Peak District National Park joins 500 objectors to Loxley Valley 'township' plan

Officials at the Peak District National Park say they have not been properly consulted over controversial plans for a huge new housing development in a picturesque woodland valley on the outskirts of Sheffield - as they joined more than 500 people objecting to the proposals.

Work taking place last December to clear the former Hepworth site, where the new housing development is planned. Picture: Steve Ellis

Developer Patrick Properties is seeking planning permission for a “sustainable new community” of up to 300 homes in Loxley Valley around the site of a derelict refractory works once run by a company called Hepworth, which opponents say they fear will effectively become a new township.

The Peak District National Park, which is close to the planned site, has raised concerns about the potential for increased traffic and the development undermining the quality of the local green belt. Local MPs Olivia Blake and Gill Furniss have also objected to the plan.

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The Peak District National Park Authority said in its objection that “the applicant has not engaged constructively with us in preparing their outline plan”.

Its objection added: “This may be the reason that there is no real recognition of the National Park, or the potential impacts on it. The applicant’s Statement of Community Involvement document states that there has been direct engagement with the National Park Authority on this application. This isn’t the case, and gives us cause for concern.

"We have made constructive contributions at public open consultation meetings, and followed them up with requests to meet officers of the council. However the request has not been accepted.

“We consider therefore that whilst the city council has had long engagement with the applicant, no serious recognition has as yet been given to the council’s duty to the National Park under the Environment Act.”

Patrick Properties say its proposals are the only way of funding a clean-up of derelict refractory works that have stood unused since the 1990s.

But more than 550 objections have been submitted so far following a campaign by the Friends of Loxley Valley group, with concerns raised about the effect on wildlife, woodland and local traffic, as well as the potential for the site to flood.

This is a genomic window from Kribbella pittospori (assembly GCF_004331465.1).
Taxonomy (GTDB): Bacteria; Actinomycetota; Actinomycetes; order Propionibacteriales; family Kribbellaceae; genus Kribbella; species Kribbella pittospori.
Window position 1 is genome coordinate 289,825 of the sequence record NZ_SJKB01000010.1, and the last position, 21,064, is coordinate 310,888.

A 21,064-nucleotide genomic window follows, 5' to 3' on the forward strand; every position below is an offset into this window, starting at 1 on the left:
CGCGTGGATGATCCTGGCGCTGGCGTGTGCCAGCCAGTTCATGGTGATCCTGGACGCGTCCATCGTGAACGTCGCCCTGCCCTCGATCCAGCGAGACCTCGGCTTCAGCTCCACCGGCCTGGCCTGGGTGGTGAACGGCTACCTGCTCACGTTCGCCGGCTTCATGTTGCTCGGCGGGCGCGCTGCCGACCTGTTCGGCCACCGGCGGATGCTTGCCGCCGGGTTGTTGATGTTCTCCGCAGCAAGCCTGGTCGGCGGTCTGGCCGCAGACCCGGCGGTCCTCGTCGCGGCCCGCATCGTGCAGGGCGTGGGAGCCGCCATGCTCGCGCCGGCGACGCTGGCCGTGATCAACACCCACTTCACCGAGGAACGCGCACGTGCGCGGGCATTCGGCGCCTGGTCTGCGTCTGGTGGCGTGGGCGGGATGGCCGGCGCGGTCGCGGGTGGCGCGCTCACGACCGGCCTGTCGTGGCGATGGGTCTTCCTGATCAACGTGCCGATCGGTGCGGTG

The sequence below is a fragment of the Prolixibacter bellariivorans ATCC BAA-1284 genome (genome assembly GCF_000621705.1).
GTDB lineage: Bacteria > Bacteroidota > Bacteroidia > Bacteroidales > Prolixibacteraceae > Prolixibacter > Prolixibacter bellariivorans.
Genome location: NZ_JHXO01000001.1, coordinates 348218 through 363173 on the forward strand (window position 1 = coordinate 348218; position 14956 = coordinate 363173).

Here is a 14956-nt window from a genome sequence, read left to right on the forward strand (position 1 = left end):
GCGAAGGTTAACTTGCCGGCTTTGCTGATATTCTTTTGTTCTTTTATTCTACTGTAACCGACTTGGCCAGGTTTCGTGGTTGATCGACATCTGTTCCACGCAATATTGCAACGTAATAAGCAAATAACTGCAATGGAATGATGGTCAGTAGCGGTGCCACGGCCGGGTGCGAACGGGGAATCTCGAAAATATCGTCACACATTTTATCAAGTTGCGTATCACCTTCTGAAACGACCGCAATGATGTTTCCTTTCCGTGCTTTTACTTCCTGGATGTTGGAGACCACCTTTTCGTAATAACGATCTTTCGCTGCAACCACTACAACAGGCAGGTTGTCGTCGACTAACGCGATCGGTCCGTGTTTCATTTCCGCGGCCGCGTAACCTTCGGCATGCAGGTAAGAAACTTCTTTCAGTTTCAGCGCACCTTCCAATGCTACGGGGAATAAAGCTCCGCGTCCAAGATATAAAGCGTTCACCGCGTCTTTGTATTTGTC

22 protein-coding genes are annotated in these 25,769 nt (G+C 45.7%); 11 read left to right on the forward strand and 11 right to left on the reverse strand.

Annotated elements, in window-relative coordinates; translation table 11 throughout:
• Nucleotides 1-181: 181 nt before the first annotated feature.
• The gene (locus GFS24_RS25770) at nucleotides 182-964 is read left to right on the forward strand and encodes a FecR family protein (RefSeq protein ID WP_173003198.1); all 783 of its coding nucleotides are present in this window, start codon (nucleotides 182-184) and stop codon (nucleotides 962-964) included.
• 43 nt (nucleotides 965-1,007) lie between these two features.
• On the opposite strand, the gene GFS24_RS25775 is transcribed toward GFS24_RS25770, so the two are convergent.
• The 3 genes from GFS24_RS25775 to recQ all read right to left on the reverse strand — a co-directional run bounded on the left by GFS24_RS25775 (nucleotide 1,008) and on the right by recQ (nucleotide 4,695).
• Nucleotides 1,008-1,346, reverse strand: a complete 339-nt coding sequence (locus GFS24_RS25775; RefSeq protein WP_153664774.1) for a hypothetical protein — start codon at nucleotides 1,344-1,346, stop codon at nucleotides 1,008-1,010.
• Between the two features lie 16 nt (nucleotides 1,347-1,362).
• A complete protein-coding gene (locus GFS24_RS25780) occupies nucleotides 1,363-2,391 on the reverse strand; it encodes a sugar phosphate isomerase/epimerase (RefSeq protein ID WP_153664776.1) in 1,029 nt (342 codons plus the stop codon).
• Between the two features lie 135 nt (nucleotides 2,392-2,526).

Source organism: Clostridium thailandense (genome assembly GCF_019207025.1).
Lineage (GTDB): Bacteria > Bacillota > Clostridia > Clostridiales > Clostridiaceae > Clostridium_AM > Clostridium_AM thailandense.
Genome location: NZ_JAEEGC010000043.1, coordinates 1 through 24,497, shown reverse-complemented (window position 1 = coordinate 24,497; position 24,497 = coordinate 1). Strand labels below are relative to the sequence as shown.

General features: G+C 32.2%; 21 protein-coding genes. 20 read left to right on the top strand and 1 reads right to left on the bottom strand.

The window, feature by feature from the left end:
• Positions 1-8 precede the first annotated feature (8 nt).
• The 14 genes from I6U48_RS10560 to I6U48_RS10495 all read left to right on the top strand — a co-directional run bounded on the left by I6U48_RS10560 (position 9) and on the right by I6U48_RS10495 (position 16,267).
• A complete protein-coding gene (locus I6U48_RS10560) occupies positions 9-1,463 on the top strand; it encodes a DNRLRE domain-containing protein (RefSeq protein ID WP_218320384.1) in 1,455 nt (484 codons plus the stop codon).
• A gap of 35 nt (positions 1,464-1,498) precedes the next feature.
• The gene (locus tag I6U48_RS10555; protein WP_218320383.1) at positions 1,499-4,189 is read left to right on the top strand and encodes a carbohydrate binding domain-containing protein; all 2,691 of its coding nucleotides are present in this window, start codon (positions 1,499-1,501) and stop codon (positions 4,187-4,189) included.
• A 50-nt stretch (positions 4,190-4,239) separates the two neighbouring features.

Sheffield Brightside and Hillsborough MP Gill Furniss said the site would increase traffic volumes and air pollution problems in the north of the city, while taking away a public amenity from existing local residents.

“The Loxley valley is a much-used and well-loved local walking route and leisure area,” she said.

“The site is within walking distance for thousands of my constituents. Three hundred dwellings would have a huge impact on both the immediate and distant visual views of the site and wider area.

"I am also concerned about the sustainability aspects of development given the very significant flooding at this site in 2007.”

Sheffield Hallam MP Olivia Blake said last month any decision on the site should be deferred until lockdown is over.

“It’s been almost 30 years since there was significant activity in the factories, in which time the valley has become a peaceful recreational corridor,” she said.

“The site is now a popular walking route for ramblers because of its natural assets, wildlife and dense woodland. The site has been reclaimed by nature as public space and it is only right that the public should be properly consulted over its future.”

She said she was also concerned about the lack of planned amenities for the development.

“Considering Loxley has c. 770 residents, this development seeks to add almost half that number again but is proposing to create only three facilities (with a bike shed and tennis courts but no shops).”

The masterplan for the site suggests one existing building could become a “new homeworking community hub” while another could be converted into a “mixed use space with flexibility for a range of uses including a potential bike hire, GP surgery, restaurant/ cafe and workshop units”.

Andy Tickle, head of campaigns at the CPRE, said: "CPRE will be objecting strongly to plans to build a massive housing estate on the old Hepworths site in the Loxley Valley. It's simply the wrong development in the wrong place.

"Patrick Properties have now submitted an outline application for 300 houses on the old Hepworths site in the beautiful, tranquil Loxley Valley. The proposals will impact on the very high quality landscape in the valley, which is also designated as green belt, and the nearby Peak District National Park.

“Although the final design and layout of the housing is not specified, we are clear that it would be the wrong development in the wrong place. It is CPRE's view that the application site is neither needed or at all appropriate for release for housing development as it would be visually intrusive and damage the openness of the green belt.

"It would be unsustainable, remote from services and itself be isolated within a sensitive and cherished valley landscape. The local community is also making its views clear and we are working closely with the Friends of the Loxley Valley to ensure Sheffield City Council refuse permission."

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